Bullying affects everyone involved and no one comes out the winner. Even the bully is a victim. Anyone can be a bully and may not even realize it. Bullying can be physical or mental and can occur over the Internet, when the bully and the victim are not even in the same place. By creating an environment that promotes respect and acceptance, bullying can stop.
Bullying Information for Kids
Bullying just isn’t cool. But you aren’t powerless. There are lots of things you can do to get help for yourself, a friend, or a brother or sister. The first step is getting information. These websites are designed just for kids like you. Have fun and click around, just make sure that you get your parents permission first.
Stop Bullying Now This website is designed to teach kids about bullying in hopes of putting an end to it. It has sections on defining what bullying is, what you can do, and there are also fun games and webisodes.
What Can Youth Do About Bullying? This article provides information on what you can do if you are being bullied, if you see someone being bullied, and if the bullying isn’t happening at school.
The Bully Roundup This game from BAM will challenge your bully smarts. There are even prizes.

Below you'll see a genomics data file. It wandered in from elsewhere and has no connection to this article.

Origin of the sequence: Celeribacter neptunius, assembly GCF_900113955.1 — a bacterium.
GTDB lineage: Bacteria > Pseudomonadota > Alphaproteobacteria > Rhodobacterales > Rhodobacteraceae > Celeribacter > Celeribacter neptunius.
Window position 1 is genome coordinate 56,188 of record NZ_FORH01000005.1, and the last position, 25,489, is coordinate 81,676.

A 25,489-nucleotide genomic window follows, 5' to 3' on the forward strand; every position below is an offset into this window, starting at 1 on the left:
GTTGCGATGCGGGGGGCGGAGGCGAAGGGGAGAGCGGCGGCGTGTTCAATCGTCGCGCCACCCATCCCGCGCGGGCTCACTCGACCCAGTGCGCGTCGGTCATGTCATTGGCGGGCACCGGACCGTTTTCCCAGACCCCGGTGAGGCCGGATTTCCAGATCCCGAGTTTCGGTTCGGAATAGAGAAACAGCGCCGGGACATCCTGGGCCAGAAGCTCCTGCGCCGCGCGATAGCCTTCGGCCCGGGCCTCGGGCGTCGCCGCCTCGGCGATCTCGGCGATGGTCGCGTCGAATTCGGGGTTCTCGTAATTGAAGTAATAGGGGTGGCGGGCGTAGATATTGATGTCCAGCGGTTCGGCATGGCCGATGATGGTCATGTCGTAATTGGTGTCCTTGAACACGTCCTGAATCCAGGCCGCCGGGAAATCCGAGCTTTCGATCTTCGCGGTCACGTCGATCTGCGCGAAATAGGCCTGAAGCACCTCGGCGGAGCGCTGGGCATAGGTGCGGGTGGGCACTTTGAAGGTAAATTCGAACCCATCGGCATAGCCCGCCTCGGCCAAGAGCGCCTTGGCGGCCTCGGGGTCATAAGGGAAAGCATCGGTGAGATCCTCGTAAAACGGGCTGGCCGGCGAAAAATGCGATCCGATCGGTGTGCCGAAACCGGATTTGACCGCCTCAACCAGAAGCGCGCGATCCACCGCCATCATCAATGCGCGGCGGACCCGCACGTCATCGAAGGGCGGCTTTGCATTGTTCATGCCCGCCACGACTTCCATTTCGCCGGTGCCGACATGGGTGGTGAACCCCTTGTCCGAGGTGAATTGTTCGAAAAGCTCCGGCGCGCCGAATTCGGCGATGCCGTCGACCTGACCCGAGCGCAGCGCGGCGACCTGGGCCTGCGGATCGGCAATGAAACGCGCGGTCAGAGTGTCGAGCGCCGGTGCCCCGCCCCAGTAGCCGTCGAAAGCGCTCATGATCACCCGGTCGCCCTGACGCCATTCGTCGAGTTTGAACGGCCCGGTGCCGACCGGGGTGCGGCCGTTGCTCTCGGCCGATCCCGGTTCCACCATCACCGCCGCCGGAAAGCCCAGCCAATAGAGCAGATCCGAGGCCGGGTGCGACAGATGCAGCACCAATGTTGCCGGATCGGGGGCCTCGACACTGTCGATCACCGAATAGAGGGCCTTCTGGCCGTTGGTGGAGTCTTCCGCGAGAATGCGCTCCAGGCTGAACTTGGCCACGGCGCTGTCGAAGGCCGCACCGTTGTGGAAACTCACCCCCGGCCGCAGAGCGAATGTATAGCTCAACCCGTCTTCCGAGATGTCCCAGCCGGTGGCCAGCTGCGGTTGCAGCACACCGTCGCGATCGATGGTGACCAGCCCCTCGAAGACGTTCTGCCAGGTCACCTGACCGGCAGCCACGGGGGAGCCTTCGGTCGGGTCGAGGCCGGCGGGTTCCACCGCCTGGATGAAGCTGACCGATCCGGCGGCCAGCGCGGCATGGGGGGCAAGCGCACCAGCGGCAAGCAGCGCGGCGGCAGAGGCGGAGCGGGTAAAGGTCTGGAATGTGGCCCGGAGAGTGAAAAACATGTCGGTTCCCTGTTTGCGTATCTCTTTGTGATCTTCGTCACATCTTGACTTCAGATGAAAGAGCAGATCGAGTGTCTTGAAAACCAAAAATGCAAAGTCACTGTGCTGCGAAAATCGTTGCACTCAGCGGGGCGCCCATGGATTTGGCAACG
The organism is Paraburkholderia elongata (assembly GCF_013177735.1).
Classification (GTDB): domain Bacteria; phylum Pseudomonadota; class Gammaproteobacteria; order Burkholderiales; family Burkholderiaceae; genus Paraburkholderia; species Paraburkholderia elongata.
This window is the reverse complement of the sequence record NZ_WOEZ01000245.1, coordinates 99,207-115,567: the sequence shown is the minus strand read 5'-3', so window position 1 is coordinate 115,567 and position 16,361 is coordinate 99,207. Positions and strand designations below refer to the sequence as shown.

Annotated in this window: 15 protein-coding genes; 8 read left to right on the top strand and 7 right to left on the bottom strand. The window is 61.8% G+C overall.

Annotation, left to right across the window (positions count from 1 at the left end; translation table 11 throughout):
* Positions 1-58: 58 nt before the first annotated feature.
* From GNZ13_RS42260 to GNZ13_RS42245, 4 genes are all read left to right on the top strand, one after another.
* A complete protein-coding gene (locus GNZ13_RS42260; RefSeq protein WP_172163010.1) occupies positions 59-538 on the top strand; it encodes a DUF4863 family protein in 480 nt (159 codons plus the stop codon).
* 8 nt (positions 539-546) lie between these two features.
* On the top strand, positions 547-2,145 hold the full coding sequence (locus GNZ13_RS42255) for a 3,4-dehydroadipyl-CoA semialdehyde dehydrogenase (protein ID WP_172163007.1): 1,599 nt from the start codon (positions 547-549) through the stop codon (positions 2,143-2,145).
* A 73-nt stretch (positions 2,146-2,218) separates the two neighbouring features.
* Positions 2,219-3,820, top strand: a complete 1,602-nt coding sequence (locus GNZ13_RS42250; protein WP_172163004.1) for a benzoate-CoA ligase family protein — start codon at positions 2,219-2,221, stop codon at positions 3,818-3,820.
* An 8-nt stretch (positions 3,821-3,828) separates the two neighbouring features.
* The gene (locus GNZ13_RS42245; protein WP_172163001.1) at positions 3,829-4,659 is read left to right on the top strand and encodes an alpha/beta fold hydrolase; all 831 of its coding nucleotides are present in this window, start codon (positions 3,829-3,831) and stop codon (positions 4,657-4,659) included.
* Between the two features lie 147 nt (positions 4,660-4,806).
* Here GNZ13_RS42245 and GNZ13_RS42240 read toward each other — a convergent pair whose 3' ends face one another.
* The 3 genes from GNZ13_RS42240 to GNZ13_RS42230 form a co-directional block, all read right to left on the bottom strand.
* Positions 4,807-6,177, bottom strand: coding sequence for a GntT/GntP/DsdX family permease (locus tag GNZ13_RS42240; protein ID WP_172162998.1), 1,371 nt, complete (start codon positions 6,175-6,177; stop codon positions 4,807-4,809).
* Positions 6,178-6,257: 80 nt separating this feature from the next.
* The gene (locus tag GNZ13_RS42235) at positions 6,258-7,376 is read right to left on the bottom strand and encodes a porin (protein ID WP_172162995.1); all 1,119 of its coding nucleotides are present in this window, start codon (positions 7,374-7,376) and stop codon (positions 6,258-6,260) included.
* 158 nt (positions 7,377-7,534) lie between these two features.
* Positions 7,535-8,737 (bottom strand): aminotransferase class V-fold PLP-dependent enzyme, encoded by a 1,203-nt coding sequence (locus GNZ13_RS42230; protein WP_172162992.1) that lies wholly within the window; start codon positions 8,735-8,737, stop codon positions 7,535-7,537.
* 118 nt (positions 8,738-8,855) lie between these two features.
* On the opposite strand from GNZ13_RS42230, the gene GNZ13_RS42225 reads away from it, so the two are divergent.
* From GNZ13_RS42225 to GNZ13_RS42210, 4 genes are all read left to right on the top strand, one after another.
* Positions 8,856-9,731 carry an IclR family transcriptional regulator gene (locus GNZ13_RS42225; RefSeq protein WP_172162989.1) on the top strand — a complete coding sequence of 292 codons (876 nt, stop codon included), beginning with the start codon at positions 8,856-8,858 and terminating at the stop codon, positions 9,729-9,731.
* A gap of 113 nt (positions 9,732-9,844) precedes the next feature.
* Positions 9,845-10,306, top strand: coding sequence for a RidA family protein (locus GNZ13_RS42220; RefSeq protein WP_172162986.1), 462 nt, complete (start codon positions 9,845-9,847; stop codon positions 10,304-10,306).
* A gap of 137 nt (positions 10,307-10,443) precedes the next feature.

Cyber Bullying Information for Kids
Bullying can occur over the Internet on computers, cell phones, and even Facebook. This is called cyber bullying. Sometimes people who are usually quiet or nice in person, feel more comfortable saying mean things on the Internet. Just like anyone can be a bully, anyone can be a cyber bully. Have you ever heard of a person creating a fake Facebook or Myspace profile about someone in order to make fun of them. This is only one example of cyber bullying. If you think you are a victim of cyber bullying or that you might be a cyber bully, talk to an adult that you trust.
Stop Cyber Bullying This interactive website provides information about cyber bullying for children 7-17, parents and caregivers, and law enforcement.
Are You a Bully?
Sometimes people do not think they are a bully because they do not fit the stereotypical bully profile. Anyone can be a bully, including you. Bullying can be both physical and mental. Bullies can be boys and girls. Bullies can be any age. If you make another person feel bad about themselves, you make be displaying bully behaviors. If you are lashing out at someone because you are mad or upset, you need to get help. There are lots of resources that are available for you. Check out these websites and also talk to an adult that you trust. Once a bully is not always a bully. You can make amends and become friends.
Do You Bully? This article from Stop Bullying Now is a great resource to help you if you think that you are bullying. There is even a quiz to decide if your actions could be considered as bullying.
Are You a Cyber Bully This quiz from Stop Cyber Bullying will help you determine if you are a cyber saint, a cyber risky, a cyber sinner, or a cyber bully.
Bullying Information for Adults